Recorded communications between parties will only be admitted as evidence if the communication is with the person recording it and not with a third party. Recorded communications by a third party may be admitted as evidence if the person being recorded is made aware that they are being recorded. There are limited situations where an illegally obtained recording may be admitted into evidence where the probative value to a judge outweighs the prejudice to the person being recorded.
Generally, Judges do not admit recordings of conversations between parent and child or between parents and third parties like doctors or supervisors. Recordings are also excluded unless the issue before the judge is the parties’ interaction post-separation. Specifically:
Judges admit recordings if it is the only way to know the truth about the parties’ interactions regarding the children. Judges encourage the use Emails, texts and communication books since they provide a permanent record of the parties’ interactions and encourages the parties to be on their best behaviour.
A good rule of thumb is to always assume that your communications between the other party, whether written or by telephone, are recorded and such recordings can be used against you in court. In addition, you should always discuss with your lawyer your intention to record your ex prior to doing so.
When a marriage is ending, who gets the family pets? Are they merely property to be divided between the parties separating, or are they more than just property and the best interests of the family pet, like the best interests of the children, ought to be taken into consideration when deciding who gets the family pet?
Currently, the law in Ontario is that family pets are no different than property. That means that, generally, whoever brought the animal into the marriage will retain ownership of that animal. Cases where the animal was brought into an existing marriage are obviously more difficult. There are some judges who have recognized that family pets are more than just property and have attempted to consider what was in the best interests of the animal when deciding custody of that animal, however, that is not currently the law in Ontario. Treating pets as property may seem antiquated but with the various issues to deal with during a divorce, keeping pets out of litigation is likely the wisest course.
An alternative route such as mediation may provide a more cooperative, less-rigid context in which to settle pet-related issues. In mediation, ex-spouses can have greater flexibility to contemplate the best interests of the pet and create customized solutions for custody, visitation and financial support.
It may not seem fair that your after-work activities could affect your employment, but it’s an implied term of every employment contract that the employee will faithfully perform his or her duties, including refraining from behaviour that negatively impacts, or is likely to negatively impact, the employer’s legitimate business interests.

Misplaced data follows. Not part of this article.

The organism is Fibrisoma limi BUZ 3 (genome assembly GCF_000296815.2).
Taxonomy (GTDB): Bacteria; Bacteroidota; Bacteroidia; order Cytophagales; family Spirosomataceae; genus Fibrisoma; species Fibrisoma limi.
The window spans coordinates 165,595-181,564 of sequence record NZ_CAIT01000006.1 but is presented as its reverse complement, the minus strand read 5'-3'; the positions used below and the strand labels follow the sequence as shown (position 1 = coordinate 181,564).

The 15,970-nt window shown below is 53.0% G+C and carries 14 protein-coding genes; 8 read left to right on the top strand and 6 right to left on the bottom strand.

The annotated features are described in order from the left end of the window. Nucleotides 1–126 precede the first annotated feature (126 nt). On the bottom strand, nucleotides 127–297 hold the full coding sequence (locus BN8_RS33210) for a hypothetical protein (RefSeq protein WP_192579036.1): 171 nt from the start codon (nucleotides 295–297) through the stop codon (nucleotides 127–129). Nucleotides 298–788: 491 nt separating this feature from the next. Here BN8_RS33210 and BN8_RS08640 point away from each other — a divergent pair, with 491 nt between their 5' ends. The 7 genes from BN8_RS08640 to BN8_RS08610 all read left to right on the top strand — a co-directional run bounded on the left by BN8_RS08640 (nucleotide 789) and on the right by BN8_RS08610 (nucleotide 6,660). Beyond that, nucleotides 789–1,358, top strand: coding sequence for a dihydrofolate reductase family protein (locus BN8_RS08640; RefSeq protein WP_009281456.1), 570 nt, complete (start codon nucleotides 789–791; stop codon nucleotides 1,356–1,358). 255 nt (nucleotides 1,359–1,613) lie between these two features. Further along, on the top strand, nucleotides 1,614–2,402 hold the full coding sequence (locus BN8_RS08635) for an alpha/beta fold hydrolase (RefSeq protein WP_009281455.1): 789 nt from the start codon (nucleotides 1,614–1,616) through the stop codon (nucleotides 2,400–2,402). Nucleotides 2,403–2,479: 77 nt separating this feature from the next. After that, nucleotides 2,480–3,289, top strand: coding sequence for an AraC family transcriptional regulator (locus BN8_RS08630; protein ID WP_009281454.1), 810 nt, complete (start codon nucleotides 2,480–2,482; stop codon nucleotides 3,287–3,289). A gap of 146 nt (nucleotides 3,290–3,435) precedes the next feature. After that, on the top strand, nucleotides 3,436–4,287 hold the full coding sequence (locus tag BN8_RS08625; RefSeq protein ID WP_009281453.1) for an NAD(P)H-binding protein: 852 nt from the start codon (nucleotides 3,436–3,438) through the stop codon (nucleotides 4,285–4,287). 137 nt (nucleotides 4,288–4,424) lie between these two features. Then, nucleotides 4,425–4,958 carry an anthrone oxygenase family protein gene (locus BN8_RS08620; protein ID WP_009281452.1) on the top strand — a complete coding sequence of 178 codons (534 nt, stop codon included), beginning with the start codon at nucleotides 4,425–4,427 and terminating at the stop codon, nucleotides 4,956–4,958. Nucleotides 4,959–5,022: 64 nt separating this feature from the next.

That means racist or sexist comments made on social media, or video’s of yourself engaging in less than desirable activities, could result in discipline from your employer or even termination. Generally, your actions or comments can negatively impact your employer where:
• The nature of the conduct prevents the employee from continuing to perform his or her duties (e.g., loss of credibility in a position of trust)
• Co-workers are reluctant to continue to work with the employee as a result of learning about his or her conduct
• There is a risk of injury to co-workers or members of the public
• The conduct has harmed or will harm the employer’s reputation or brand
Nowadays, employers often perform social media checks on their employees and it is more common for members of the public to contact your employer if they find your conduct particularly offensive.
Some may remember in 2015 there was an offensive trend of heckling female reporters on air by yelling “F--- her right in the p----.” The trend was known by the acronym FHRITP. Outside a Toronto FC soccer game in 2015, a group was asked by a reporter why they did it and why they thought it was funny. One in the group, Shawn Simoes, stepped forward to defend the conduct. Ultimately, it became known that Simoes worked for Hydro One and the incident became synonymous with Hydro One, which obviously had a negative impact on its reputation. Simoes’ was quickly fired although it's not known whether he was terminated for cause or not. The lesson here is that even though you may be “off the clock”, you still have a duty not to engage in public behaviour that could harm the reputation of your employer.